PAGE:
Snow storms precipitate strange behavior

December 30, 1993|By JACQUES KELLY

It's taken me nearly 43 years to learn how Baltimoreans occupy themselves during one of our fierce, 2-inch snow storms.

They visit their dentist.

Yes, instead of cleaning their sidewalks, they have their molars and bicuspids polished by their friendly dental professional.

"We actually get quite busy during a snow," said Dr. Thomas Ritter, DDS, whose office is in the 7800 block of York Road.

"I think people get leave time for a snowstorm and they take it. They get to thinking they need their teeth cleaned and looked at, so they call us and come in here," he said.

Amazing. All my life I've made a study of the curious habits of Baltimore when they under siege by the white stuff. I've learned never, never believe the excuses people will offer for not going to work or school or keeping appointments.

There is a secret life during a Baltimore snow. Dental visits are but one activity, one of many that Baltimoreans employ.

Shopping is another. People invade grocery stores when snow is forecast.

Jerry Gordon, owner of Eddie's Super Market in the 3100 block of St. Paul St., does not deny the traditional practice of buying bread, milk and toilet paper when snow is forecast; and he offers a few other items that Baltimoreans hoard under the threat of snow.

"Lunch meat. Did we sell lunch meat. And ice cream, too," Gordon said. "On Tuesday, we sold a lot of meat too, far more than we usually would on a Tuesday."

It is generally believed that the city's elderly hide behind closed doors when the streets and sidewalks ice up. False. No fear of broken hips in this town.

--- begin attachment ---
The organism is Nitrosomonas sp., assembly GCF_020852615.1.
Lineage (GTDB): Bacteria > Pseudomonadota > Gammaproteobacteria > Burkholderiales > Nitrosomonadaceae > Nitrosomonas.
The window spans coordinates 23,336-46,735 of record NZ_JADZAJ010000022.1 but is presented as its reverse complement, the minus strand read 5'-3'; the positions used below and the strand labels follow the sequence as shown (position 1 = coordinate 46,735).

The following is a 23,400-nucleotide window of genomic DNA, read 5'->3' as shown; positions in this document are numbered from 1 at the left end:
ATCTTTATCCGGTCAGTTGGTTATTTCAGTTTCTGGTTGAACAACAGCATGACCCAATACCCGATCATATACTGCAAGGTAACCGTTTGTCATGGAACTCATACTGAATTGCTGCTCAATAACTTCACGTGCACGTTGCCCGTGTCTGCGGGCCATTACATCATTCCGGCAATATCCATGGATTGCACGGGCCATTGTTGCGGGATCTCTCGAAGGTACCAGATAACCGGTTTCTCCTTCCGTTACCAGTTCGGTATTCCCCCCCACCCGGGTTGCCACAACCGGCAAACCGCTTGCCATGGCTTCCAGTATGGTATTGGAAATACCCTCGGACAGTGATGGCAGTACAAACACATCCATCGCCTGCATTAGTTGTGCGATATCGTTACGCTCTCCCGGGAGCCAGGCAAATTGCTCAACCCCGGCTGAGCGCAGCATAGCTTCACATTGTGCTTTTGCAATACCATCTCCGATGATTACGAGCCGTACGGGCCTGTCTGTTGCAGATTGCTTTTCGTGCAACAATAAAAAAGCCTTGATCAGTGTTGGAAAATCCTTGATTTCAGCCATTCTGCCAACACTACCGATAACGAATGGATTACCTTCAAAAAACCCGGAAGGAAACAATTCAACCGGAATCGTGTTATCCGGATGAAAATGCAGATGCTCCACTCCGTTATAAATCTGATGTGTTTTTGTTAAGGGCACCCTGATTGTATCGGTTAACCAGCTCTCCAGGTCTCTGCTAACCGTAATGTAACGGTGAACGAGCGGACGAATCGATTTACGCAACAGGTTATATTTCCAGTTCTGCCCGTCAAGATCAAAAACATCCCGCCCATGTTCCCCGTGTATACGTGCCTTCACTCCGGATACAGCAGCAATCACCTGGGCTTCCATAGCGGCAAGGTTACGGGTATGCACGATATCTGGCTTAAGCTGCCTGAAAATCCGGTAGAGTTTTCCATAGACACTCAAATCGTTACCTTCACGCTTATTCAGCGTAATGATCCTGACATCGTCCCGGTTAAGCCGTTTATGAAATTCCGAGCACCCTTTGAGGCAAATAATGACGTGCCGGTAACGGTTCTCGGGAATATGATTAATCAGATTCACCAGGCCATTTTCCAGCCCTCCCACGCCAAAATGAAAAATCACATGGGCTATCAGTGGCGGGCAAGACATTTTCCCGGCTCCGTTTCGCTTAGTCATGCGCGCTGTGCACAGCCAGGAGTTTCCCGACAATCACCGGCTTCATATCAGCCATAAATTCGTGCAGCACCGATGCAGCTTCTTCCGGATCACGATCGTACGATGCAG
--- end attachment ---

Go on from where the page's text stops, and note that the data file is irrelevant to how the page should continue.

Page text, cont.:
I observed an 81-year-old retired bartender take off in the snow on foot, balancing a cane in his right hand and a plastic bag of groceries in the left. He stocked up on prune juice, paper towels and Neapolitan ice cream.

I also observed a lady attired in full winter-weather gear -- a heavy coat, a big hat, gloves and boots. She won't admit it, but she's 87 and made her way down icy steps from her home to get to the pavement. Then the intrepid woman took off down the street.

Her mission? She mailed a letter. No matter that the postman would be calling at her home's front door in a few hours. The beckoning call of the mail box is one of the surest symptoms of cabin fever.

In Pikesville, at the Suburban House restaurant, customers called out forecasts (as it turned out, mostly wrong) from table to booth: "Four to eight!" "Light dusting, three to six!" Then they stopped long enough to order slices of chocolate mousse cheese cake and wedges of apple pie. Well provisioned, these December warriors could face the tundras of Baltimore County.

"People go bananas if it's a light snow," said Mark Horowitz, one of the owners of the Suburban House. "It's a whimsical kind of thing. They order things they wouldn't ordinarily, a lot of quick foods like hot dogs, matzo ball soup and rich desserts."

In truth, Baltimoreans delight in worrying about snow. They compare forecasts. They feign distress. And they secretly plan to take the day off, loaf and eat ice cream. It's called a snow emergency but everyone knows it's another excuse for an extra day off.

Part of the feigned anguish involves a certain knowledge of past performances. Baltimore Baby Boomers invariably compare big snowstorms -- 1958, 1966, 1979, 1983 and March 1993. They recall with regret a Christmas Day 1963 snowstorm as if it were yesterday. That day was a bitter experience because they couldn't get the day off because everything was already closed.

The truly devious have projects set aside for a snow day.

One man I know rounded up some paint and a furniture refinishing kit so that if the snowflakes came, he'd have at-home projects ready.

But, for the most part, Baltimoreans sit at home during a snowstorm, reaching for the white bread, the pressed olive loaf and the dental floss.

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